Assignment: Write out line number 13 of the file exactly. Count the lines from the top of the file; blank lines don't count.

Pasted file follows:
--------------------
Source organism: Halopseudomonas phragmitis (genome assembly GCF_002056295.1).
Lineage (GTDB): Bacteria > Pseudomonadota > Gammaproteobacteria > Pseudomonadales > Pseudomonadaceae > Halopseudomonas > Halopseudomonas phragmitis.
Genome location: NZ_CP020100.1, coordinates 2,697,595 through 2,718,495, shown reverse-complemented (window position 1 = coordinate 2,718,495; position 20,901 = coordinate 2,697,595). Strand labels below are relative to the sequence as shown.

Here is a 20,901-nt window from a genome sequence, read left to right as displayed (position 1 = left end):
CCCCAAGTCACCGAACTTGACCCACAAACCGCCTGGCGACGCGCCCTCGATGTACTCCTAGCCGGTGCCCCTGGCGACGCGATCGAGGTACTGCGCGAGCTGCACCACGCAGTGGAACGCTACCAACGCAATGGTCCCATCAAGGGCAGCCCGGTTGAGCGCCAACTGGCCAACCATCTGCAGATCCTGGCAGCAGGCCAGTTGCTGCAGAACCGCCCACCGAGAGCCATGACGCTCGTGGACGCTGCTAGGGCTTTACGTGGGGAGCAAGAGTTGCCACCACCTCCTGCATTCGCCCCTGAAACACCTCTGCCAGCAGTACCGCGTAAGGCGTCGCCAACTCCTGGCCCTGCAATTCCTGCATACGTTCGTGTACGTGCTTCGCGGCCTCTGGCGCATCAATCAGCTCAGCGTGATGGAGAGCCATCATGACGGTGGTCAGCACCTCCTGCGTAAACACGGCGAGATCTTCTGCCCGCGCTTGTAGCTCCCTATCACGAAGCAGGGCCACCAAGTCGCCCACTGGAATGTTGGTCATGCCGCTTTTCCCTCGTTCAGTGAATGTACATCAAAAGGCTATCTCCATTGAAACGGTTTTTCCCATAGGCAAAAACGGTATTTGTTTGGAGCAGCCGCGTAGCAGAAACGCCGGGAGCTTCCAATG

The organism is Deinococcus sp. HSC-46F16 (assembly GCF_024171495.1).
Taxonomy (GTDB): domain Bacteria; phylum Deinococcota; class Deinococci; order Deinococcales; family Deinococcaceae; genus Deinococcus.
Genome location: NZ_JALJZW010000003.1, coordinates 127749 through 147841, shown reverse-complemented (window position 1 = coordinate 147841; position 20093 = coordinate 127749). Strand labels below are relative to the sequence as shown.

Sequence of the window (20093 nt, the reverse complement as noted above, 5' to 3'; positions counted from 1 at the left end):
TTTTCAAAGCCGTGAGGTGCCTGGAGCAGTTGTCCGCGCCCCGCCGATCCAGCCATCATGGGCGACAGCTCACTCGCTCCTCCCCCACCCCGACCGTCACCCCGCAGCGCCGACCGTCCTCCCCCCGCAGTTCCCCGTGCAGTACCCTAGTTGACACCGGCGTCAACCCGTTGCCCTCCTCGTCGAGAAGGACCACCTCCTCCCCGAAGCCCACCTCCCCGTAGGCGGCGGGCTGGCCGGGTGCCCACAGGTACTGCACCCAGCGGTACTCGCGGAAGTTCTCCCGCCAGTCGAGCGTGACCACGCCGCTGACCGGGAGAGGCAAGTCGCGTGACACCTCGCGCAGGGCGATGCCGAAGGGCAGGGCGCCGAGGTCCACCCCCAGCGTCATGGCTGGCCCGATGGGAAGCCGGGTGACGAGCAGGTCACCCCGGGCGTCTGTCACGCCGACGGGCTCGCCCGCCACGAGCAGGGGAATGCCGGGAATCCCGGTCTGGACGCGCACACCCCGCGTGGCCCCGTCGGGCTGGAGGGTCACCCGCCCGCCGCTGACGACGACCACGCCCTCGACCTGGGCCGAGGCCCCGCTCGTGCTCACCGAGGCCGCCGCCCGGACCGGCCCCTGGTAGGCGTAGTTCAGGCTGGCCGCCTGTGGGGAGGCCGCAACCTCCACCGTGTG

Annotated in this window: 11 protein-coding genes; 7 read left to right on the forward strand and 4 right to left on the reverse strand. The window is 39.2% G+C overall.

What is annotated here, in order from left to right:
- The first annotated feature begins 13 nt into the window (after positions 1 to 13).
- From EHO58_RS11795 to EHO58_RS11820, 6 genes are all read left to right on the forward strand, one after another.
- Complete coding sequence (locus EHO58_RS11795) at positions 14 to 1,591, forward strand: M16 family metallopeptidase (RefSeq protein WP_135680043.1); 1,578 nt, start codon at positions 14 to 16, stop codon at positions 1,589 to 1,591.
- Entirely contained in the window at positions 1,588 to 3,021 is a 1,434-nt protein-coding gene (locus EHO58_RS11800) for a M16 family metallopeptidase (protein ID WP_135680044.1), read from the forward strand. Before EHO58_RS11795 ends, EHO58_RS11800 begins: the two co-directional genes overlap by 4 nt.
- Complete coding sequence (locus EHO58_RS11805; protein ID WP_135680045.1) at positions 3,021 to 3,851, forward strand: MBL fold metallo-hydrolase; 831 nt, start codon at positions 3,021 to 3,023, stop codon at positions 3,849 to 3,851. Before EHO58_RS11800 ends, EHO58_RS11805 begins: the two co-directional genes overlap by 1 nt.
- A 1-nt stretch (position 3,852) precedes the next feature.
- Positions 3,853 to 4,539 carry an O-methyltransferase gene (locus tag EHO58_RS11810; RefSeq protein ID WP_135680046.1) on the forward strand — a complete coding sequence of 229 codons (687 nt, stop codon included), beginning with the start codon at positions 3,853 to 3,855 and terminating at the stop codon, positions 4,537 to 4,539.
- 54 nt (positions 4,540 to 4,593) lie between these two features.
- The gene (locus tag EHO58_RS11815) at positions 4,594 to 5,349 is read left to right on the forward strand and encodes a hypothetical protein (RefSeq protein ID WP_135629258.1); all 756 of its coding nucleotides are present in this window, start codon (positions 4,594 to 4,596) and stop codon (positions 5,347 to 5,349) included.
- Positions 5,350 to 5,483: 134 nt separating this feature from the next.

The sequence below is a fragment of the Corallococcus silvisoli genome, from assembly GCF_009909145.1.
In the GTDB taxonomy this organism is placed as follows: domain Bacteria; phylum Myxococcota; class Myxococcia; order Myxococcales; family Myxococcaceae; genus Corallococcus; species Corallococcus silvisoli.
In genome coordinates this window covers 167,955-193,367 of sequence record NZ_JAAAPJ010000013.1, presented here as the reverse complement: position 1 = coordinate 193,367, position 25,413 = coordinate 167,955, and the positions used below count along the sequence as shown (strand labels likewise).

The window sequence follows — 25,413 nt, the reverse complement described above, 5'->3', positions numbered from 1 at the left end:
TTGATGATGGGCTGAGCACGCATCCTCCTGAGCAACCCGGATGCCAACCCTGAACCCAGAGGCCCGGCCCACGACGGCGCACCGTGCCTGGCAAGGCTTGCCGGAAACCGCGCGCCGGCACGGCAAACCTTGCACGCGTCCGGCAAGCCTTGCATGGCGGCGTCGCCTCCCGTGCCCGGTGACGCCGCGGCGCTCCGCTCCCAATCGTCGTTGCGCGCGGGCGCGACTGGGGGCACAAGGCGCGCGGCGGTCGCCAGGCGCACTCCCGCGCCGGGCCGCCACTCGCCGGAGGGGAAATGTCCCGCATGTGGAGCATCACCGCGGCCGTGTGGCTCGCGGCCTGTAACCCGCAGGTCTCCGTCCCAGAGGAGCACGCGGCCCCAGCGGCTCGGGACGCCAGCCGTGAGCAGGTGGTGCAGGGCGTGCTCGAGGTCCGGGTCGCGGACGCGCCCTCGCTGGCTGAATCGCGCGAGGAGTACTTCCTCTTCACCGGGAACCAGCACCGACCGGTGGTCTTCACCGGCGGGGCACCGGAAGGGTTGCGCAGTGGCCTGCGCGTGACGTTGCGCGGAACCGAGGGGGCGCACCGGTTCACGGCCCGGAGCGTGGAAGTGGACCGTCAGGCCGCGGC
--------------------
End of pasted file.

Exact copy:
- The first annotated feature begins 13 nt into the window (after positions 1 to 13).